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TRUST IN THE GOSPELS

 

By Jonathan Gwilt

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“For I am not ashamed of the gospel of Christ”, the apostle Paul said, “for it is the power of God to salvation for everyone who believes” (Rom.1:16). Paul encountered Jesus after his ascension and met many who had followed him during his earthly ministry. He was fully persuaded by the authenticity of their message and his personal experience.

The four gospels are biographical portraits of Jesus, his life and teachings. The word ‘gospel’ is derived from the Greek word ‘’euangelion’ which comprises the parts “eu”, meaning good, (as in eulogy, or ‘good word’) and ‘angelion’, meaning message (‘angelos’ means angel or messenger). For some today, the term gospel may have lost its meaning, or be irrelevant except for referring to a genre of music. Yet it literally means “good message”.

For those who take the gospels seriously, some may have questions as to whether we can trust them today. These questions or objections can fall in to at least four categories.

Were they made up?
We know that the gospels were written early on, close to the events that they relay, with most sources dating all except John before AD70 and the destruction of Jerusalem (which is not mentioned in the New Testament except when prophesied by Jesus). Even leading agnostic and Jewish scholars date them all before AD100. Creeds containing core gospel truths recited by the first Christians appear in Paul’s letters written before AD60. With the rapid, widespread growth of Christianity, inaccurate written accounts would have been identified and discounted.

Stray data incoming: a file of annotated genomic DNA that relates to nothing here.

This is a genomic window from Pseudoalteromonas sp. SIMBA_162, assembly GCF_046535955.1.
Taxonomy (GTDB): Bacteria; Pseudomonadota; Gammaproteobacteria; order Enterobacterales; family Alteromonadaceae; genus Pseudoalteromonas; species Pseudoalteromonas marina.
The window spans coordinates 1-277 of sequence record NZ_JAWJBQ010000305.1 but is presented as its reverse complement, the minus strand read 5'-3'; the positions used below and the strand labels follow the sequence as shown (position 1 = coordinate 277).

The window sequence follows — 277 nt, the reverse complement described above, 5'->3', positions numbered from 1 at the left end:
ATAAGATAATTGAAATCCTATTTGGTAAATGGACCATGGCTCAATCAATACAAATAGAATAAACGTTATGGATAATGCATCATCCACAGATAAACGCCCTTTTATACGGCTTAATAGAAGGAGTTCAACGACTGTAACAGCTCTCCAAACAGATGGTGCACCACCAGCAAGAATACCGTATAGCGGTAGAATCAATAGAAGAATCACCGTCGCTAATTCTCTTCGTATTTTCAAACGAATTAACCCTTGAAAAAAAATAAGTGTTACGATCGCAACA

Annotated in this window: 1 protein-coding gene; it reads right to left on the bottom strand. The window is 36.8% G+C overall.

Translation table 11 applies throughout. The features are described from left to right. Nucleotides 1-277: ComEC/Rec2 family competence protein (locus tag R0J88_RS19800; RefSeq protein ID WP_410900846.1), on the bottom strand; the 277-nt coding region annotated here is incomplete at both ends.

We know that the gospels are historically robust. Renowned skeptic, Bart Erhman, acknowledges that the gospels are the “oldest and best known sources we have for knowing about the life of Jesus ….it is the view of all serious historians of antiquity of every kind, from committed evangelical Christians to hardcore atheists”. Moreover, non-Christian sources, such as Josephus and Pliny the Younger, corroborate early church history as recorded in Acts, written by gospel writer Luke: the spread of Christianity, the lifestyle and persecution of Christians and even the event of Christ’s death under Pontus Pilate.

It is also clear that the authors knew the names, geography and topography of the places they include as well as the names of people that were common in that region at that time, in contrast to later false writings. Even obscure details abound with accuracy: that the little-known Chorazin is on the road to Bethsaida; that tax collectors operated in the border towns of Capernaum (known for its fish) and Jericho (known for its sycamore trees); that Luke, who grew up close to the Mediterranean, would consider Galilee to be a lake whereas the others who grew up there called it a sea.

Then there are the many ‘undesigned coincidences’, where details in different gospel accounts make sense of those in others, thereby independently building a complete picture of what took place. For example, the feeding of the 5,000 took place near Bethsaida, close to Capernaum, home of Philip and Andrew (the two disciples mentioned), at Passover time when large movements of crowds to/from Jerusalem would have been commonplace and just after the winter rainfall when the grass would have been at its height.